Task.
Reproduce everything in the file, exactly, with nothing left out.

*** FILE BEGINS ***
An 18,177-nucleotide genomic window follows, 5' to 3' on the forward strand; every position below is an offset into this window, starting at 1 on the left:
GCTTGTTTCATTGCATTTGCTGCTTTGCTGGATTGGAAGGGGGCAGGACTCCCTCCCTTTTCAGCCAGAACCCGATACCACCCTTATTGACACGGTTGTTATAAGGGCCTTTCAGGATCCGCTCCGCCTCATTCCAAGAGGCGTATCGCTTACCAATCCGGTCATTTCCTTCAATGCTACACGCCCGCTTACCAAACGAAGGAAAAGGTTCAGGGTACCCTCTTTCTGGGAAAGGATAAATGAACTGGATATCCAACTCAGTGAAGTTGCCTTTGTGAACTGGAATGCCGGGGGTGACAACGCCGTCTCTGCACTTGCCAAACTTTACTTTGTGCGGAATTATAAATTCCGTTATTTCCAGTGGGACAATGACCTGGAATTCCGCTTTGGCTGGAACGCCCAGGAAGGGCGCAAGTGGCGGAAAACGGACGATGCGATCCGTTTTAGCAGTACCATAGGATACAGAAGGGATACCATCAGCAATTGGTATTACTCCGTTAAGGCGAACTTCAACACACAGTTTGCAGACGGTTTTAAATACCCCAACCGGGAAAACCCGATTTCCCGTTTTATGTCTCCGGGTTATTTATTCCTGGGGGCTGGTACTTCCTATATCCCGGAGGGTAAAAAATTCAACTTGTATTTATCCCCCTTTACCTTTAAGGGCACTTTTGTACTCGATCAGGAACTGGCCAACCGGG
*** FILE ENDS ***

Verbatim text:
An 18,177-nucleotide genomic window follows, 5' to 3' on the forward strand; every position below is an offset into this window, starting at 1 on the left:
GCTTGTTTCATTGCATTTGCTGCTTTGCTGGATTGGAAGGGGGCAGGACTCCCTCCCTTTTCAGCCAGAACCCGATACCACCCTTATTGACACGGTTGTTATAAGGGCCTTTCAGGATCCGCTCCGCCTCATTCCAAGAGGCGTATCGCTTACCAATCCGGTCATTTCCTTCAATGCTACACGCCCGCTTACCAAACGAAGGAAAAGGTTCAGGGTACCCTCTTTCTGGGAAAGGATAAATGAACTGGATATCCAACTCAGTGAAGTTGCCTTTGTGAACTGGAATGCCGGGGGTGACAACGCCGTCTCTGCACTTGCCAAACTTTACTTTGTGCGGAATTATAAATTCCGTTATTTCCAGTGGGACAATGACCTGGAATTCCGCTTTGGCTGGAACGCCCAGGAAGGGCGCAAGTGGCGGAAAACGGACGATGCGATCCGTTTTAGCAGTACCATAGGATACAGAAGGGATACCATCAGCAATTGGTATTACTCCGTTAAGGCGAACTTCAACACACAGTTTGCAGACGGTTTTAAATACCCCAACCGGGAAAACCCGATTTCCCGTTTTATGTCTCCGGGTTATTTATTCCTGGGGGCTGGTACTTCCTATATCCCGGAGGGTAAAAAATTCAACTTGTATTTATCCCCCTTTACCTTTAAGGGCACTTTTGTACTCGATCAGGAACTGGCCAACCGGG